The people of Cameroon went to the polls on 9 October to elect the country’s next president. Rather unsurprisingly, many irregularities have been denounced.
By Anne Mireille Nzouankeu, Yaoundé
Marguerite Ngo is one of many Cameroonian citizens who went to the ballot box. Although she had two voter cards, she claims she only voted once. The duplicate card is a mistake attributed to Elecam, the body in charge of organising elections in Cameroon. Many other cases of duplicate cards have been reported by party leaders.
At the voting station ‘B’ at the Bastos public nursery school in the capital Yaoundé, the representative of the ruling Cameroon People’s Democratic Movement (CPDM), Mrs Nyindi Marie Claire, played the role of Elecam. She handed out ballot papers of all 23 candidates and showed voters to the polling booth and the ballot box.
That was a clear breach of the Cameroonian electoral code, which stipulates that such a role is strictly reserved to Elecam officials. The code also says that, for purposes of impartiality, representatives of political parties can only act as observers.
Delible ink and other complaints
In Cameroon, voters who have cast their vote have their thumb marked with ink. “The ink was supposed to be indelible, but it faded from my thumb about ten minutes after I left the voting station. This means that people who wished to vote twice could have done so”, says Eugène Ngwei, a voter. The main opposition party, the Social Democratic Front (SDF), has actually denounced cases of multiple voting.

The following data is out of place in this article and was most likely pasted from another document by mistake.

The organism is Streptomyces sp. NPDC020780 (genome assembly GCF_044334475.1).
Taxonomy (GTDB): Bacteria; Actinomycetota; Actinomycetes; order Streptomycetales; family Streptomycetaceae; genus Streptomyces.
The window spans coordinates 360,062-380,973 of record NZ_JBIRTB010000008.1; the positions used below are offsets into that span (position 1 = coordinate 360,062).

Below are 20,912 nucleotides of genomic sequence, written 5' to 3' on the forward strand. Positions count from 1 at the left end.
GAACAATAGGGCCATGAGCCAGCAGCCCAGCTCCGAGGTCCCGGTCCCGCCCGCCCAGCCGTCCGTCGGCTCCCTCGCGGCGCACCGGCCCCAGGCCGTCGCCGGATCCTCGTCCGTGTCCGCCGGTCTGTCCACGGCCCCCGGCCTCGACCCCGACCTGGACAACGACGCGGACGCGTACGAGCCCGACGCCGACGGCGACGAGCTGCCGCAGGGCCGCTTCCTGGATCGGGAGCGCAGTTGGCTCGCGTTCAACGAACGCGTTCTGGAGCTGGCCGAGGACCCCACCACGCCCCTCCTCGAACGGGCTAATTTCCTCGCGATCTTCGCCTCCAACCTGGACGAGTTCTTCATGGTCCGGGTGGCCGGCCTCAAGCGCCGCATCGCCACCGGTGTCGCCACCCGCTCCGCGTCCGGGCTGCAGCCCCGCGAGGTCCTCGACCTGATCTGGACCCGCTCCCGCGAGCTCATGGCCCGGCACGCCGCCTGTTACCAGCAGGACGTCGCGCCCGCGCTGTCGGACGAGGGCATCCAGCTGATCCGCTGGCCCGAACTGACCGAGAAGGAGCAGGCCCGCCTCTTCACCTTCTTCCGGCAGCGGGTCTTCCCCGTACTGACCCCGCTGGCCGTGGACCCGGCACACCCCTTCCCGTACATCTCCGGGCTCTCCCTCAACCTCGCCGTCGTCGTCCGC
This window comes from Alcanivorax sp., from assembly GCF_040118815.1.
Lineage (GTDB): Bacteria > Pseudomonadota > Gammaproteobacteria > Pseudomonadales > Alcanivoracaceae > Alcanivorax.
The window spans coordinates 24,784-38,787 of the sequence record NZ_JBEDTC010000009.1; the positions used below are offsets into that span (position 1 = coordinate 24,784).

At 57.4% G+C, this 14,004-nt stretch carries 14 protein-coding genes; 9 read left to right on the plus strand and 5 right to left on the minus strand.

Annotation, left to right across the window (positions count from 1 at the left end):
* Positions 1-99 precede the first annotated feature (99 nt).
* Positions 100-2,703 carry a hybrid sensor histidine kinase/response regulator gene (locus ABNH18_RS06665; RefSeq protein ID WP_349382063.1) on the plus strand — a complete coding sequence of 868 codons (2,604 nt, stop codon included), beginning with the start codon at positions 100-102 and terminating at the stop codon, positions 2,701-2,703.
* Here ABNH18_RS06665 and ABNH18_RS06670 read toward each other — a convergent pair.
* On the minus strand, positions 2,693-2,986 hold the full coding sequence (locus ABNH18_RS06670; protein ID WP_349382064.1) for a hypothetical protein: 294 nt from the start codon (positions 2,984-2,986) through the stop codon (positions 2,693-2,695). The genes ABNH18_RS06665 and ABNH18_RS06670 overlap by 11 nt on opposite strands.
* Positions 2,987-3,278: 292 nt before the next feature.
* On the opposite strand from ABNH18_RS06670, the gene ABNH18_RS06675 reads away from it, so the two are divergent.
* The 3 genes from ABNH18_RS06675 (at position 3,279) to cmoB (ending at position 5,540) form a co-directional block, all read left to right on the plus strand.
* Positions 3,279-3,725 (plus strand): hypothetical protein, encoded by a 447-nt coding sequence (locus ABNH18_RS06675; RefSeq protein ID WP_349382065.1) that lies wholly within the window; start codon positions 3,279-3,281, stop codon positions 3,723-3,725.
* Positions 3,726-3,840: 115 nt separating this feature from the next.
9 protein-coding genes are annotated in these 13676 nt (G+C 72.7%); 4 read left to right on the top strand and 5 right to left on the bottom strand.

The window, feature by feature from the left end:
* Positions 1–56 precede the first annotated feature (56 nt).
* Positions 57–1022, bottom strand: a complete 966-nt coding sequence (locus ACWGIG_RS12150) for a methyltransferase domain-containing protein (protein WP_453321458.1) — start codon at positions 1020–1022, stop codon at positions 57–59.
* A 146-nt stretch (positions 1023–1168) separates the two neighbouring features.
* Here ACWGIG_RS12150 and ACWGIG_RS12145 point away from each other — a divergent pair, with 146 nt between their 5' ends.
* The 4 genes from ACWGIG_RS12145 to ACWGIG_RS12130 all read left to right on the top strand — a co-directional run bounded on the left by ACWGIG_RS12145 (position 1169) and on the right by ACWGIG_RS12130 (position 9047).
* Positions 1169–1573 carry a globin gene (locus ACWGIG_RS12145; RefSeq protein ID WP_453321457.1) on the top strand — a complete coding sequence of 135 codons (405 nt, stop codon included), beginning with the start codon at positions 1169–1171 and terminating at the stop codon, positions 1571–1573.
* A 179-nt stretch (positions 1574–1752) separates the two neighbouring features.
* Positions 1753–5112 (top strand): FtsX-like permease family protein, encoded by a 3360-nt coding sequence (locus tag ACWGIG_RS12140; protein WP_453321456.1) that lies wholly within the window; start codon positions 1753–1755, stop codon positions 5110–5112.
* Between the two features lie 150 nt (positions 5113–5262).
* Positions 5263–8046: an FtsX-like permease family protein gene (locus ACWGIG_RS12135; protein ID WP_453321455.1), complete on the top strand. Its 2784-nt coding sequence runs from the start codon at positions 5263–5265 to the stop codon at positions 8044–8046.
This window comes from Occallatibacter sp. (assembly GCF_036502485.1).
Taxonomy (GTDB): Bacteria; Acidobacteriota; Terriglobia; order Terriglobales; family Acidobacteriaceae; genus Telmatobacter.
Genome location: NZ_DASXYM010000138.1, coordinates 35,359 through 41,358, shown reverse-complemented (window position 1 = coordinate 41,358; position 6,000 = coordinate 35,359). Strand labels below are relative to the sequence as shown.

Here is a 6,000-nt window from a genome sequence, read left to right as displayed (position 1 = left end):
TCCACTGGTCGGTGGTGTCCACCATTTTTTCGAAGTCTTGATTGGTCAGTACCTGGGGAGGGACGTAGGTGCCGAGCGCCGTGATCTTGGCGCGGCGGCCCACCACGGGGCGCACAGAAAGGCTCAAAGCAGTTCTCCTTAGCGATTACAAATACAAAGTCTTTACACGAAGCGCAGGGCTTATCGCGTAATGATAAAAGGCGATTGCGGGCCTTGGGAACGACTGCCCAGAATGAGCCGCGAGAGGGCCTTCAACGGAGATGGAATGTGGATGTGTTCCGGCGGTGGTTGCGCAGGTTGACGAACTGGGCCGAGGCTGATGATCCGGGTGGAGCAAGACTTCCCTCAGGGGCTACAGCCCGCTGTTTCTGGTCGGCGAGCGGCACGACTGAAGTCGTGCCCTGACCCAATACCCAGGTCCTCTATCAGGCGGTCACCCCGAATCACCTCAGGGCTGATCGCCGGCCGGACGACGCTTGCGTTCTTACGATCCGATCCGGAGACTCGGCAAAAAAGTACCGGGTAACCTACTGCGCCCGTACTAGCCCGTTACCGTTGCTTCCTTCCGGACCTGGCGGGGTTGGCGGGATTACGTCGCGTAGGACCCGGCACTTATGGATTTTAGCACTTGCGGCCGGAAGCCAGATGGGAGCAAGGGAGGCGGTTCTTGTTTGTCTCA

“Representatives of my party have been denied access to various voting stations in several locations. Those who were admitted in were subsequently excluded from the vote count,” laments candidate Anicet Ekanè of the oppositional MANIDEM party.
Tawat Mamout, spokesperson of the opposition party Cameroon Democratic Union, declared that “a full ballot box had been found in Foumban (Western Province), at the residence of a CPDM member.”
Current president way ahead
Presidential elections in Cameroon are based on the first-pass-the-post system. According to provisional results, President Paul Biya, who has been in power for 29 years, is leading the race in numerous voting stations. Constitutional Council will declare the official results within 15 days. Meanwhile, many political parties have already said they will to challenge the results.